CFP: Food-Symbolism in Biblical and Extra-Biblical Perspective (Hybrid EABS Annual Meeting, Toulouse, July 4-7), due date: 20 FEBRUARY

Lennart Lehmhaus Discussion

Dear Colleagues,

The program/research unit at EABS  Food-Symbolism in Biblical and Extra-Biblical Perspectiveinvites proposals for the upcoming annual meeting of the EABS to be held in Toulouse, France 4-7 July 2022.

Please consider to apply! Also, please share and forward this information to anyone who might be interested.
Since pandemic uncertainties are still with us in 2022, the EABS Conference 2022 is planned as a hybrid meeting with the possibility of virtual and in-person participation. So all those who cannot travel to Toulouse or are not able to partcipate in-person could still contribute.
We encourage applications for virtual/hybrid presentations.
The submission date is drawing near very quickly: it is Sunday, 20 February 2022

This is the call for papers for the 2022 hybrid meeting:

Food and Gender

Food studies in conversation with cultural anthropology have pointed out various including and excluding factors and strategies in this realm. We can define three types of food restrictions that contribute to the formation of communal identity: commensality-based regulations (e.g. racial segregation; religious purposes), preparer-based regulations (e.g. kashrut or halal butchery) and regulations concerning the status of food (clean – unclean; see Freidenreich). Food restrictions reflect conceptions of communal identity within a particular worldview. The three criteria will not be separated from one another, but should be subsumed in overlapping themes including scholarly perspectives informed by the study of the Ancient Near East, the Old Testament, the New Testament, Patristics and Judaic Perspectives.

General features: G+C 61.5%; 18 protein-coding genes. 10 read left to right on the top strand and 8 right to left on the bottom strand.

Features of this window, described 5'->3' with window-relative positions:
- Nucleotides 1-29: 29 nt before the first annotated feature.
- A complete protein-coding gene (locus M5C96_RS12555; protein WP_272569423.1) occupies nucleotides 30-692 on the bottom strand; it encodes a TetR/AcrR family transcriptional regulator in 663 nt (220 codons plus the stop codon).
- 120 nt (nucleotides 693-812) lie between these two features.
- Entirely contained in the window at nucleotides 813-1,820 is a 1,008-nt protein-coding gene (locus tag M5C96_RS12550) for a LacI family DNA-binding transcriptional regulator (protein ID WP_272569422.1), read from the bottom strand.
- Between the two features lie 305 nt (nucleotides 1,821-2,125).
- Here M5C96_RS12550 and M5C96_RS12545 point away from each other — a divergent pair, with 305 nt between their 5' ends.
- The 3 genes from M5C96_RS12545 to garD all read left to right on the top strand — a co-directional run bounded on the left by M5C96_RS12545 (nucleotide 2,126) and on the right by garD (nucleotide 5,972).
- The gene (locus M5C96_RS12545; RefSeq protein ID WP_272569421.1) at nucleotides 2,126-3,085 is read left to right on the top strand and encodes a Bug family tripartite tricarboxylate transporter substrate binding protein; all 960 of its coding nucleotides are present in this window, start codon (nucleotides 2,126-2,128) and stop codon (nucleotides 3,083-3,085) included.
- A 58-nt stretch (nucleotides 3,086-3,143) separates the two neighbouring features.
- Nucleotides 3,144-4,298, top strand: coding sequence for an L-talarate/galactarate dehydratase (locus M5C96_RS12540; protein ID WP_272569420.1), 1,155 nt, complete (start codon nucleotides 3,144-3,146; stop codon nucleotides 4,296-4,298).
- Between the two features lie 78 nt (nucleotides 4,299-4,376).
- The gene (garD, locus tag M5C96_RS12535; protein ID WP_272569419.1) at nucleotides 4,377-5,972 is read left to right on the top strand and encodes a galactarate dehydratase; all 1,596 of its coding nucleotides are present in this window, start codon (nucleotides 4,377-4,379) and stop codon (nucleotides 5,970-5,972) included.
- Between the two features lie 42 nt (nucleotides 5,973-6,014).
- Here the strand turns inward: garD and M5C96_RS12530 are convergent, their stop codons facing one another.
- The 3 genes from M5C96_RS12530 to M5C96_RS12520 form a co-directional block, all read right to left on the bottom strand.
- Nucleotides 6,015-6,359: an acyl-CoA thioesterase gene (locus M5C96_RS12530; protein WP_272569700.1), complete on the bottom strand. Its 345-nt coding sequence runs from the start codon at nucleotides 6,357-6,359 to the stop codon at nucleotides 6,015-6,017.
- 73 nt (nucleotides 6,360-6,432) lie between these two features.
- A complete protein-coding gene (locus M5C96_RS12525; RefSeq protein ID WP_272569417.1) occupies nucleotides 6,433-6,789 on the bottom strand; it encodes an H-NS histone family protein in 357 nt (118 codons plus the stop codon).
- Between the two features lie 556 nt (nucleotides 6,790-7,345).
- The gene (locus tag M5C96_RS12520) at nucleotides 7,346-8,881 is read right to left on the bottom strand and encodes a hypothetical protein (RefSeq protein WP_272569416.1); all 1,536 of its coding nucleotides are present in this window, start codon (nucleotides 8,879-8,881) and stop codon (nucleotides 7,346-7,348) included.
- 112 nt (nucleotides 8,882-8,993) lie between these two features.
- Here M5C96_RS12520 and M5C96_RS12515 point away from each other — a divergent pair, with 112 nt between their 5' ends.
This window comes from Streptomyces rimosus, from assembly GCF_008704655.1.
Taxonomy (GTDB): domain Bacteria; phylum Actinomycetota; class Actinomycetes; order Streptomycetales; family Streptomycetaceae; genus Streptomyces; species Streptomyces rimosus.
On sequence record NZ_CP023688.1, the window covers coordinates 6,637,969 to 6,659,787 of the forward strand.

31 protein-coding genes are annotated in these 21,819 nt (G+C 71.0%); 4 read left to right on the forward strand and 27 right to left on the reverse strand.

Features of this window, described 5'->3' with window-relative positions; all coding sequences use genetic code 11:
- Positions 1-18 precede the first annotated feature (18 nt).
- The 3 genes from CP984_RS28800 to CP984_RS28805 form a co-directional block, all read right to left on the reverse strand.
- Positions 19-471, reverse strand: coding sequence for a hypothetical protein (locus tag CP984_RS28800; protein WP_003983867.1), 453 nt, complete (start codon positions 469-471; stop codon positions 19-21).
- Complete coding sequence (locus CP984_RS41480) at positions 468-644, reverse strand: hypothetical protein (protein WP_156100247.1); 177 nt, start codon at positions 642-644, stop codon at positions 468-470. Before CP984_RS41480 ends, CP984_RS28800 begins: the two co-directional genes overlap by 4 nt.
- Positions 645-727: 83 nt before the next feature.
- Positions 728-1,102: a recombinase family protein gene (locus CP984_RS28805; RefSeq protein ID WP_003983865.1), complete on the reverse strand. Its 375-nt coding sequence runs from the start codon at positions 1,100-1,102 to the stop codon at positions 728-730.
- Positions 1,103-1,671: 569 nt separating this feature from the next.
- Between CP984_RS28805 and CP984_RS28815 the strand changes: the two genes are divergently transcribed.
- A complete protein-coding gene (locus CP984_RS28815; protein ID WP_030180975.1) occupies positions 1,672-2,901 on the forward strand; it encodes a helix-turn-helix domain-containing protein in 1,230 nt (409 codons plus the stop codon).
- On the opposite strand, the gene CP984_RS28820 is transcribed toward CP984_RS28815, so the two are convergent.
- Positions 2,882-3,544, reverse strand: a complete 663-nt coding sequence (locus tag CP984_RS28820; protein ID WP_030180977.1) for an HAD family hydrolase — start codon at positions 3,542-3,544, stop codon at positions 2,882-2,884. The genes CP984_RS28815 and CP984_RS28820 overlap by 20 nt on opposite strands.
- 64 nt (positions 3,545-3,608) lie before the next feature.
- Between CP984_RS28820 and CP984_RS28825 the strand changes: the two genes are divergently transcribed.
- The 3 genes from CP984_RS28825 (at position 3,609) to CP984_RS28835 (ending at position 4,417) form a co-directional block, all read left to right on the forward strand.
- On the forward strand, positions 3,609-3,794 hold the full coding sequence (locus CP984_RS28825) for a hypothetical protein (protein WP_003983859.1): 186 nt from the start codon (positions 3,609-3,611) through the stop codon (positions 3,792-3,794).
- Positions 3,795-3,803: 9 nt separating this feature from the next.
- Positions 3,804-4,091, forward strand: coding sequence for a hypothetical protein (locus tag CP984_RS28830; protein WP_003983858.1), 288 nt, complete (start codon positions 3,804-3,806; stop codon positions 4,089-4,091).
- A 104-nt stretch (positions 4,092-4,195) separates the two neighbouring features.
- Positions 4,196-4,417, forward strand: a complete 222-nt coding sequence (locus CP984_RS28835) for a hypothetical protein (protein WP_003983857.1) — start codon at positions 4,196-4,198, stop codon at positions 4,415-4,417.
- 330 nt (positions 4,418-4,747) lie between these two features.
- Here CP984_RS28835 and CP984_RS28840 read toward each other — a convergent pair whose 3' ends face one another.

At the EABS-Meeting 2022 in Toulouse the research unit will specifically address aspects of gender and food. Presentations might explore the gendered nature of food consumption and restriction, such as fasting. They might also investigate particular regulations for the priests, their wives and families/households, or the partaking of women (and minors or slaves) in ritual meals or other important socio-cultural contexts of eating and drinking. Can we find cultural or religious connections drawn between women or men and particular types of food or their preparation and consumption – perhaps in a discriminatory manner? Are we able to identify major differences between the aforementioned Eastern Mediterranean traditions, either horizontally or vertically? Another topic of interest is the connection of sexuality (seduction), food, and consumption in those textual traditions, especially in poetic and narrative texts. A further issue might be the failure of commensality.

 The research group is composed of more or less regular participants and of participants selected through an open call for papers. Interested scholars are welcome to attend. While comparative approaches are highly welcomed, cross-cultural comparison is no prerequisite for participation. 


The call for papers is open up to the 20 February 2022. 

It may be found at

Queries may be addressed to the chairs (supra).


With best regards 

Michaela Bauks , bauks "at"

Christina Risch, crisch "at"

 Lennart Lehmhaus, lennart.lehmhaus "at"